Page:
- Fall Foliage Guide: Find tons of fall travel ideas by region, and a state-by-state guide for prime leaf-peeping times.

- Top Ten Rail-Trails for Fall Foliage: We teamed up with Rails-to-Trails Conservancy to pinpoint ten perfect rail-trails for experiencing fall’s changing colors.

- Top Ten Autumn Escapes: Fall's Best Forests: Where better to absorb the stunning beauty of fall's foliage than in our national forests?

- Top Fall Hikes: Hiking Expert Karen Berger shares her picks for the best fall hikes in the country.

- Scenic Drives Guide: Scope the autumn scene from the comfort of your car. Get the best roadside views on these itineraries for drives around the country and all over the world.

- Fall Foliage Photo Gallery and Screensaver: Discover some extra motivation to get out and witness the colors of the season.


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Related Topics: Outdoor Adventures · Road Trips · Top 10 Lists · Trip Ideas

September 21, 2009

Nagasaki Insider's Guide: The Perfect Bowl of Noodles


Champon-nagasaki-wikimedia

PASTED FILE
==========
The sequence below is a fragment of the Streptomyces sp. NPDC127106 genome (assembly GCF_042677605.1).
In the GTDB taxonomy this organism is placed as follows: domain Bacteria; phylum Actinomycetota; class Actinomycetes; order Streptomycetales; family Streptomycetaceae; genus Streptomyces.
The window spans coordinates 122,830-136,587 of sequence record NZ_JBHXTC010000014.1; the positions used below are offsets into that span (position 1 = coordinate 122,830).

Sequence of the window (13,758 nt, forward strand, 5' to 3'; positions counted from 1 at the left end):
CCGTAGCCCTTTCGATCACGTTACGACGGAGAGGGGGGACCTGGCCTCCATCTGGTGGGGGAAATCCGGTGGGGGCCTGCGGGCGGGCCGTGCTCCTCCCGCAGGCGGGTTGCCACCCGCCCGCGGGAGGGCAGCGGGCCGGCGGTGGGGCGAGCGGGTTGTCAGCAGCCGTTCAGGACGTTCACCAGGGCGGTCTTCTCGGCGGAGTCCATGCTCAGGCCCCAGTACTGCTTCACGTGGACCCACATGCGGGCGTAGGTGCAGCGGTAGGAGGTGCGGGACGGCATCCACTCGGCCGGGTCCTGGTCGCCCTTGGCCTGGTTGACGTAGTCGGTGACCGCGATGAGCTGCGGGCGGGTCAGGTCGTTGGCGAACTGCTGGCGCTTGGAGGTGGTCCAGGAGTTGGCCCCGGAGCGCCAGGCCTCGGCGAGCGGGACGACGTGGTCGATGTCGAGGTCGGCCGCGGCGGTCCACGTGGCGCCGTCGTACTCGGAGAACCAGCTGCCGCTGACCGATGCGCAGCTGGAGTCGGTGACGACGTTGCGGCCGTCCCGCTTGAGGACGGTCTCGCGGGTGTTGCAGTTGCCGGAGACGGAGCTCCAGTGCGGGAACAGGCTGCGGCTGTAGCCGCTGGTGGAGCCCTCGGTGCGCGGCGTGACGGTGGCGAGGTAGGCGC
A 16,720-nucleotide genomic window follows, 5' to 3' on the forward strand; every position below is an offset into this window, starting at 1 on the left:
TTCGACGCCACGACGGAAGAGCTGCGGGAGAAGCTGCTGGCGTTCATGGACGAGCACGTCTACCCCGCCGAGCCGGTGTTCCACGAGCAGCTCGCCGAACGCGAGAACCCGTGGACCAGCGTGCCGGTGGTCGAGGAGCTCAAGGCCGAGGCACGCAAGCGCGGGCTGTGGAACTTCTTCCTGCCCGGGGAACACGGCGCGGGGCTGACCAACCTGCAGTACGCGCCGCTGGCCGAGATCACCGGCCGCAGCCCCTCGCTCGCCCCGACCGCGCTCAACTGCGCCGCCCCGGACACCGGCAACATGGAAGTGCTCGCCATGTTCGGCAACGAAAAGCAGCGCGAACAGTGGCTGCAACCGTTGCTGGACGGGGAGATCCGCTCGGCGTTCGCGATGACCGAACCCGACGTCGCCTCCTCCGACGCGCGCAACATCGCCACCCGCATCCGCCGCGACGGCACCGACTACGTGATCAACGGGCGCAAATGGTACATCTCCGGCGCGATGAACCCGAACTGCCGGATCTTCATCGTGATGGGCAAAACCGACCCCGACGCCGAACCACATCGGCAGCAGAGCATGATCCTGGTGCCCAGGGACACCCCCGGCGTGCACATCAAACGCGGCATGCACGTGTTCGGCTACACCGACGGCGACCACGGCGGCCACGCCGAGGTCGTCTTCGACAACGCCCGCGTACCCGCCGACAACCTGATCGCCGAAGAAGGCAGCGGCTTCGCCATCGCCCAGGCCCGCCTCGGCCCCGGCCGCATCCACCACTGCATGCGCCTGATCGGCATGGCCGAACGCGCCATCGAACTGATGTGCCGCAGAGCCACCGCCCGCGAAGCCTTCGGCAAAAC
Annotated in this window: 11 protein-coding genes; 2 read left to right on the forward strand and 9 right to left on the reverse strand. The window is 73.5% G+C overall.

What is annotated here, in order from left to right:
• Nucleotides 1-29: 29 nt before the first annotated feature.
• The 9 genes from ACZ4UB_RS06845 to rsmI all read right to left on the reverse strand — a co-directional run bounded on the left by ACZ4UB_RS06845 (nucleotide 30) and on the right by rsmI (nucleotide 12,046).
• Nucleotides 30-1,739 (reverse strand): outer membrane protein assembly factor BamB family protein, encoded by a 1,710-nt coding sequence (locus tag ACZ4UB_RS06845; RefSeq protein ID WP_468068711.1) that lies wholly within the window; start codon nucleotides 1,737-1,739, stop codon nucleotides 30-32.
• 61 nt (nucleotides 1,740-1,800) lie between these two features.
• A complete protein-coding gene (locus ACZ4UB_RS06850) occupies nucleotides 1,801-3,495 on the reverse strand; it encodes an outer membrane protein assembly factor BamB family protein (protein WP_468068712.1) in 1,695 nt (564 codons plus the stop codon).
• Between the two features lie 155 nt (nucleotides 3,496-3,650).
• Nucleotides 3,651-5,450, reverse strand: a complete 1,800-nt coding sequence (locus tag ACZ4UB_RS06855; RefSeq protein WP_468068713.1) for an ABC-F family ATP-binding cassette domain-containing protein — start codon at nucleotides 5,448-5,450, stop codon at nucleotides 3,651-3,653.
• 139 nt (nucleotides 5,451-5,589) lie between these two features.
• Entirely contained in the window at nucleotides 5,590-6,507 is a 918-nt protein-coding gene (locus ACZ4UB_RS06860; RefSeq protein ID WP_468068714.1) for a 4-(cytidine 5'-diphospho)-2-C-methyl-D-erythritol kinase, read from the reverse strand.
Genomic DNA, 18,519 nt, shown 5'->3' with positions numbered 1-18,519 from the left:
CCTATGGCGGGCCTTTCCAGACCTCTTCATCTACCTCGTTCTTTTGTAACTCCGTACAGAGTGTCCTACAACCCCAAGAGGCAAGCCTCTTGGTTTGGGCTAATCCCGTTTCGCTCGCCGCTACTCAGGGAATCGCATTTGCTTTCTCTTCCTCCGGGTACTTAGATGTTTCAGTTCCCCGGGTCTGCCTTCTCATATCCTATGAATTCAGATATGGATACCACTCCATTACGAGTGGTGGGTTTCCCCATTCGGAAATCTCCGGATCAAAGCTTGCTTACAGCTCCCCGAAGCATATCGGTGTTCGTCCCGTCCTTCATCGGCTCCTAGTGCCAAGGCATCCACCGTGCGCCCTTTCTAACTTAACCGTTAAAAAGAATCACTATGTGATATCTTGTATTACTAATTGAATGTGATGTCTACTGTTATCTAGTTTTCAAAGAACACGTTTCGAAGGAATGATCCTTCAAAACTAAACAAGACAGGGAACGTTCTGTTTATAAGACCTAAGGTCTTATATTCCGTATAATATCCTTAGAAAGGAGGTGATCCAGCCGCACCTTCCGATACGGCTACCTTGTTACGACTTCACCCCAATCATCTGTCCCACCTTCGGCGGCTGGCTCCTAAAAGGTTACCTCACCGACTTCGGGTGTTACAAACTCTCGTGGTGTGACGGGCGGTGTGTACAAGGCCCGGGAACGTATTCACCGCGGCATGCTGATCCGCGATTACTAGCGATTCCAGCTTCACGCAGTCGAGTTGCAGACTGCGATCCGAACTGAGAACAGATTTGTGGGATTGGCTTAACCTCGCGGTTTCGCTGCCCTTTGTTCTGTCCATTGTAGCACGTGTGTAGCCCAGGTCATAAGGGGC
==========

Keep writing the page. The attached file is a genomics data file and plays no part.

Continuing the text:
A bowl of champon noodles, a Nagasaki specialty (courtesy, Wikimedia Commons)

The city of Nagasaki in southwestern Japan is one of the country's most, well, un-Japanese cities. Given its proximity to the facing shores of both China and the Korean peninsula, many elements of its history, architecture, cuisine, and culture can be traced back to regional trade connections with the Asian mainland. More recently, relatively speaking, the arrival of Portuguese missionaries and Dutch traders during the 16th and 17th centuries exposed this corner of Japan to western-influenced religion, fads, and goods while the rest of the country was essentially in a 200-year cultural lockdown under the Tokugawa shogunate's strict policy of isolation.

When I lived in Japan, I would ride a ferry and bus for over two hours just to get a taste of one of Nagasaki's distinctly cosmopolitan flavorings, champon, a ramen-noodle broth that originated in China and which is made by frying pork, seafood, and vegetables with lard. In the local dialect, champon literally means "hodgepodge," so the dish can take many forms. You can order a bowl of this delicious local staple at any number of izakayas (bars) and noodle stands. Other must-do ideas for Nagasaki include a visit to the quirky Dutch trading enclave of Dejima, tours of Glover Garden (home of the European trader behind Kirin lager!), and the Nagasaki heiwa koen ("peace park"), epicenter of the devastating August 1945 atomic bomb blast that brought World War II to its tragic end.

Continue reading "Nagasaki Insider's Guide: The Perfect Bowl of Noodles" »


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Related Topics: Asia Travel · Food and Drink · Trip Ideas